One punch is one too many

TANKED up, angry and with a chip on his shoulder the size of a tombstone, Kieran Loveridge told his mates: “I swear I’m gonna bash someone tonight”.

Hours later, 18-year-old Thomas Kelly was on life support and two days later he was dead, the victim of a senseless, cowardly king-hit.

In the court of public opinion, Loveridge’s level of culpability was off the scale.

But in the NSW Supreme Court last week, he received a sentence so abysmally soft – a maximum of seven years – it sparked a snap review of assault laws.

On the same day the sentence was handed down, a man was allegedly king hit in Peel St after an argument with another man inside a local hotel, the fourth serious assault in the city in five days.

The incidents have prompted acting local area police commander Jeff Budd to demand licenced premises lift their game when it comes to patron safety.

Lessening the incidence of alcohol-fuelled violence is a complex issue and hotels in recent years have taken quantum leaps in the responsible service of alcohol.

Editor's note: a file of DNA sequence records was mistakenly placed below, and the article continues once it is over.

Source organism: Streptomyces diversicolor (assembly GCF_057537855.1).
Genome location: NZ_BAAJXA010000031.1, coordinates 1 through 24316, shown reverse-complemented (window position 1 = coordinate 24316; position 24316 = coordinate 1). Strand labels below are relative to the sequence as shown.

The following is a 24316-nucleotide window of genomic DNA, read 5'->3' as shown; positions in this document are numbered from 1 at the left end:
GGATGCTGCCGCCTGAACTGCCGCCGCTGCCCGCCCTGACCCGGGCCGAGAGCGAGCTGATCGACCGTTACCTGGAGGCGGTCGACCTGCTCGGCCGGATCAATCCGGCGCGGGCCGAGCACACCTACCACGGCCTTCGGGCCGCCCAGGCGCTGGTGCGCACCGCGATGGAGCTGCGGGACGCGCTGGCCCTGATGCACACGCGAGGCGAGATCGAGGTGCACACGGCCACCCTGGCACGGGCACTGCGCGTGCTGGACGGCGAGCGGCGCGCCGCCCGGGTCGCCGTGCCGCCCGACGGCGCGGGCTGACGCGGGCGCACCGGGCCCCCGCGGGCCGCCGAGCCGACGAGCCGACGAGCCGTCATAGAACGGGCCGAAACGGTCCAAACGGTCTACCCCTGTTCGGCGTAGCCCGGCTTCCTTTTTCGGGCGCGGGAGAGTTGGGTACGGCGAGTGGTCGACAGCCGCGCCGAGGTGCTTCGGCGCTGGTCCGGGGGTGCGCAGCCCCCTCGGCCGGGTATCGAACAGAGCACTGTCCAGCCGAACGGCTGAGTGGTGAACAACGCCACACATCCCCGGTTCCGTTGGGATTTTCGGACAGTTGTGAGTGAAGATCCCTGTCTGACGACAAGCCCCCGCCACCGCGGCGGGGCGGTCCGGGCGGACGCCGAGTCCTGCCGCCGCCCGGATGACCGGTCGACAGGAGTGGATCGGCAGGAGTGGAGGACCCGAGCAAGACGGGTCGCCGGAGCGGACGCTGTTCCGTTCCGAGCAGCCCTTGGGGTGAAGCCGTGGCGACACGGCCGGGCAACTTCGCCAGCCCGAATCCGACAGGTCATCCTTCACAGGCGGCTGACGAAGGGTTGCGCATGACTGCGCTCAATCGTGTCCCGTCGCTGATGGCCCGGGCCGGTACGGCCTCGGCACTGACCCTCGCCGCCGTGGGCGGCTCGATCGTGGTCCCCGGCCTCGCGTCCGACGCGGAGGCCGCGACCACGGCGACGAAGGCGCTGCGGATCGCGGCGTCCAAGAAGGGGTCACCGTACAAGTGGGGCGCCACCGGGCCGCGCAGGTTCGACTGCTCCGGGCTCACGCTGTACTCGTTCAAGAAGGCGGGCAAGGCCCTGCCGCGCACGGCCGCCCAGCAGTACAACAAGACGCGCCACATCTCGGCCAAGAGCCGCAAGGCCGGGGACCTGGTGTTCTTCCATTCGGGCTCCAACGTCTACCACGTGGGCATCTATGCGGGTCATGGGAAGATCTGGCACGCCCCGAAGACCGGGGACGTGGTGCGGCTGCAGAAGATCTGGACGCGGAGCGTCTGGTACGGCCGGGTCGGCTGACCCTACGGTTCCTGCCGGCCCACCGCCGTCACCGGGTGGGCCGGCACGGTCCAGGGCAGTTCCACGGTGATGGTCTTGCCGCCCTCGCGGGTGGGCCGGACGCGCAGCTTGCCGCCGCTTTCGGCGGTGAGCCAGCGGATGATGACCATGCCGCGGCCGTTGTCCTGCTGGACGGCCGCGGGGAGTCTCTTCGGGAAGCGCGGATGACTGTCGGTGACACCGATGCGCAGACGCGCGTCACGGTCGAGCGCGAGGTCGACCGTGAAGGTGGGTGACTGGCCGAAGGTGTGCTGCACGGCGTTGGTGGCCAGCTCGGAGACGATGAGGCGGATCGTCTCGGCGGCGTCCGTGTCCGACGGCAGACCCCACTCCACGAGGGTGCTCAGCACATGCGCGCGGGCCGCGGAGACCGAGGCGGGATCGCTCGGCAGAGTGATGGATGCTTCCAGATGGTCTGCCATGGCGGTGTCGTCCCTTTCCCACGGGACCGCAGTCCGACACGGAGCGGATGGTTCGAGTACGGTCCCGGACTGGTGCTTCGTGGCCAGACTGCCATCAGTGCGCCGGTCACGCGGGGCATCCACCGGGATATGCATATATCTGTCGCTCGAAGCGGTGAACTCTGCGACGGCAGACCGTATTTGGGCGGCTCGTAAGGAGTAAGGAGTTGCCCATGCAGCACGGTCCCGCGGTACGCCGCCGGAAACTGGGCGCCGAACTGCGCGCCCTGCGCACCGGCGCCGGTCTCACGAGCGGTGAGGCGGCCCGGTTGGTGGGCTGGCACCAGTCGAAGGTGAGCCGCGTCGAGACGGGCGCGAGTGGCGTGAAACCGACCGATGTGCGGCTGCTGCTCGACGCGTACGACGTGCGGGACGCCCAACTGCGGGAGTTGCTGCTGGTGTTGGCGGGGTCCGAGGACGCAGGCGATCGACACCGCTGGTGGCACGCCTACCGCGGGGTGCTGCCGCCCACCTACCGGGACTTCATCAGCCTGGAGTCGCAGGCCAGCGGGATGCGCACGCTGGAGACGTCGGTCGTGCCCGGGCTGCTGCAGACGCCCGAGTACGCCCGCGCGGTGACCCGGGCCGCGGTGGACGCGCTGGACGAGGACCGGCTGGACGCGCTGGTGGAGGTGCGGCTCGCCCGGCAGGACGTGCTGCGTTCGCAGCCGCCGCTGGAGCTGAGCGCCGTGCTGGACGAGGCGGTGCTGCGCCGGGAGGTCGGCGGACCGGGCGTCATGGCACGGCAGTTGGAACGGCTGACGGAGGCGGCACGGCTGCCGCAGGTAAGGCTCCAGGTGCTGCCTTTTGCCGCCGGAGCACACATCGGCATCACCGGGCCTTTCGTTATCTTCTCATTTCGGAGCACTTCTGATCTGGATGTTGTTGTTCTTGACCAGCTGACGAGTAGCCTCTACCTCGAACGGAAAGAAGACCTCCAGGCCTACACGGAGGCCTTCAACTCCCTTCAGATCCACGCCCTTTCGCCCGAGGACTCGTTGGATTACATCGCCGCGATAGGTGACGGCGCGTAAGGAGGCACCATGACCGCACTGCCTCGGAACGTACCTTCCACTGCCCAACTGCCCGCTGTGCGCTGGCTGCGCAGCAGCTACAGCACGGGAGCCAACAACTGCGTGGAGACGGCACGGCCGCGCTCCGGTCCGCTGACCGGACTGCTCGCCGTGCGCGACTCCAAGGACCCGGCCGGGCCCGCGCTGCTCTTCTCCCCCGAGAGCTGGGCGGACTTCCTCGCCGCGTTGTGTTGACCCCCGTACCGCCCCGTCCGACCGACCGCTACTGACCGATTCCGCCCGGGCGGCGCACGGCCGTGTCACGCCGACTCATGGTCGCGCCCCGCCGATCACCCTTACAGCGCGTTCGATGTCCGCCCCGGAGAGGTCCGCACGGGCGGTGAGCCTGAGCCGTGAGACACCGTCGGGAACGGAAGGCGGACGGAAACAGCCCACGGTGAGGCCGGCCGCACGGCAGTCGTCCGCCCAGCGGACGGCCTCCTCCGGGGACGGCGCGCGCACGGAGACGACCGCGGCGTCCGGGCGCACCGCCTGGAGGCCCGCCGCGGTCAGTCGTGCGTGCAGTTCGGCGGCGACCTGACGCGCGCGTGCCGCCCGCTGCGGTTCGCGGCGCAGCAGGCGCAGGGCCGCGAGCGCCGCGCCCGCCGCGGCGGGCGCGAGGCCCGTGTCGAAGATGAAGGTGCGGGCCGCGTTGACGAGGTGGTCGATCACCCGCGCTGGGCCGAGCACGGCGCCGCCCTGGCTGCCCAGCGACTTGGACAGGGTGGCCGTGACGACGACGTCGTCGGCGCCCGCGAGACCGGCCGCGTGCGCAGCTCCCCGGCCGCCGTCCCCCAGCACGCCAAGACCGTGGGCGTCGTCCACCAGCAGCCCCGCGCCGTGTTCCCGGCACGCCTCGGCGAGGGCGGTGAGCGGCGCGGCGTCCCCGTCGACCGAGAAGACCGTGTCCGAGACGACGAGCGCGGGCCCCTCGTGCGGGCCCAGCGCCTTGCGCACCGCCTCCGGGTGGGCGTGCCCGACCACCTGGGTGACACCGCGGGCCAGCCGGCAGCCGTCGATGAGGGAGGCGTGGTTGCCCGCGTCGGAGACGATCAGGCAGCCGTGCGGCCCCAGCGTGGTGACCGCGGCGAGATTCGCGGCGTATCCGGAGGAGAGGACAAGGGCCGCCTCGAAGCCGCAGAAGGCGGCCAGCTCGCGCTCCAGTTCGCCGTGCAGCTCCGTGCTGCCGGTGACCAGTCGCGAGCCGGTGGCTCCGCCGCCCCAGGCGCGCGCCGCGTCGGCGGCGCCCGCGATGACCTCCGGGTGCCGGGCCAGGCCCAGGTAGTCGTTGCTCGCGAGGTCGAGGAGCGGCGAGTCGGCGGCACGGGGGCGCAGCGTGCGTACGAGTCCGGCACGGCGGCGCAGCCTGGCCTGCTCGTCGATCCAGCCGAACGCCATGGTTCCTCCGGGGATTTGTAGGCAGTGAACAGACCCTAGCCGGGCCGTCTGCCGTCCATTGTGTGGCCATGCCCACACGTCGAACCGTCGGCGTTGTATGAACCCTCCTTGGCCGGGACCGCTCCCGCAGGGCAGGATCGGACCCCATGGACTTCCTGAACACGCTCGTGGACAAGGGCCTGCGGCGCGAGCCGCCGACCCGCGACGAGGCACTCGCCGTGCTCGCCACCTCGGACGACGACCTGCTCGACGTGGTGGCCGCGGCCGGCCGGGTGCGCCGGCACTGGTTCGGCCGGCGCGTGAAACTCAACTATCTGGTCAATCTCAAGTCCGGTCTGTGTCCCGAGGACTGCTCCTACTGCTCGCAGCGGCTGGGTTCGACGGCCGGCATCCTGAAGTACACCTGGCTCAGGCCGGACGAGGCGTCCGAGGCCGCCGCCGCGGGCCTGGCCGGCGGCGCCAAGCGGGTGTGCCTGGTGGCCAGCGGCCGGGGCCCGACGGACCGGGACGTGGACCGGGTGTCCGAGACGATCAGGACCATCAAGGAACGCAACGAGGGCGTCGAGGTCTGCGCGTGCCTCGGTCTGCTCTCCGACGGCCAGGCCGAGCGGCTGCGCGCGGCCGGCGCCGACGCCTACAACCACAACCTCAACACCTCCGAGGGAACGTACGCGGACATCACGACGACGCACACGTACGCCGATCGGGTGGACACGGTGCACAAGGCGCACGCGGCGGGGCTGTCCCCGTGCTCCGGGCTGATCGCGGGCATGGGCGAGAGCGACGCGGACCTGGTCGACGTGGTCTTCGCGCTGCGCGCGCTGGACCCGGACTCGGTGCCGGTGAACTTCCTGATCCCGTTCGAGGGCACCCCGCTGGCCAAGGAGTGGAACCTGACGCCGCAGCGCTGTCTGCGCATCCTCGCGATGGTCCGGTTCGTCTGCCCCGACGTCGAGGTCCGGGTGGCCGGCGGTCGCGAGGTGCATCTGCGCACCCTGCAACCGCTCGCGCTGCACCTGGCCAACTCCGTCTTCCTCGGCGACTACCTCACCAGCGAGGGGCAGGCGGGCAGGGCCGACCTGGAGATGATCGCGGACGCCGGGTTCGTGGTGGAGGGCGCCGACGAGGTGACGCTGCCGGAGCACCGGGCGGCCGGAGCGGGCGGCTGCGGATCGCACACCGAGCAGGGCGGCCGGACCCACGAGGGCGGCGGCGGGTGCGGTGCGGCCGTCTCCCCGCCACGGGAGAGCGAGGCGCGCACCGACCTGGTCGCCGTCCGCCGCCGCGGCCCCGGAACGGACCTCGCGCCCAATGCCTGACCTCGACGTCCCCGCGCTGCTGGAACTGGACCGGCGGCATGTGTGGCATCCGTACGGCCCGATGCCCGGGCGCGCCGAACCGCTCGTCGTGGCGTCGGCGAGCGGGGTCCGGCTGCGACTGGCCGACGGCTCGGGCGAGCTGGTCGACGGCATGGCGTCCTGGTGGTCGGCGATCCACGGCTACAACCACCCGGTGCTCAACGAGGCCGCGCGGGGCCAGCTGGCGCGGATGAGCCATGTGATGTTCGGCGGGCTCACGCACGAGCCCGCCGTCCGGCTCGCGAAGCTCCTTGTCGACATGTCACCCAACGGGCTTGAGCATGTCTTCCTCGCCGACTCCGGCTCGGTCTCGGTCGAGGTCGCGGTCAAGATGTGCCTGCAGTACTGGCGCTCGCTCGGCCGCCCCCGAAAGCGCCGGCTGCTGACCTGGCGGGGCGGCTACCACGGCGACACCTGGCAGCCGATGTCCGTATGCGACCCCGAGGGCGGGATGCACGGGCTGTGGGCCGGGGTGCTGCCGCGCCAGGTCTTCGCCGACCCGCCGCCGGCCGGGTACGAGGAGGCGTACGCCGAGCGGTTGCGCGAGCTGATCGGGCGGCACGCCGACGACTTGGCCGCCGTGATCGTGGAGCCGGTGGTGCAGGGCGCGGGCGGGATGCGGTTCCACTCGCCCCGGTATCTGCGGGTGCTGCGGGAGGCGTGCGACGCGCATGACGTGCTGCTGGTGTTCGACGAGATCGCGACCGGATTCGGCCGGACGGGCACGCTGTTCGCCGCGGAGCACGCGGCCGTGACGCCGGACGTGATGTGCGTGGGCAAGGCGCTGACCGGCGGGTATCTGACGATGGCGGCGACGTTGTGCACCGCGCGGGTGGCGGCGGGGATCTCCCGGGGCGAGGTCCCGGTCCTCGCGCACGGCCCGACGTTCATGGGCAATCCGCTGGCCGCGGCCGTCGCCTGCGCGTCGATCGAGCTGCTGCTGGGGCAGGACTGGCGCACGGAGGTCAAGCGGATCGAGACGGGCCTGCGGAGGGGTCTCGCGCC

But more must be done.

One simple step would be for Tamworth hotels to follow the Newcastle model and introduce a strict ID protocol system.

The system, investigated by local councillors earlier this year, has a stunning success rate and widespread support.

The justice system, too, must bring penalties for king-hits into line with community expectations.

A move this week by NSW Premier Barry O’Farrell to allow judges to jail attackers for up to 10 years for a single punch is a good start.

It is an overdue recognition that an attack need not be sustained for it to have deadly consequences.

Of course, these legal changes must be accompanied by a cultural shift by Aussie blokes away from binge drinking and away from physical assault as a means of resolving conflict or letting off steam.

The message is simple yet so powerful: If we can stop one punch being thrown, we can save many lives from being destroyed.

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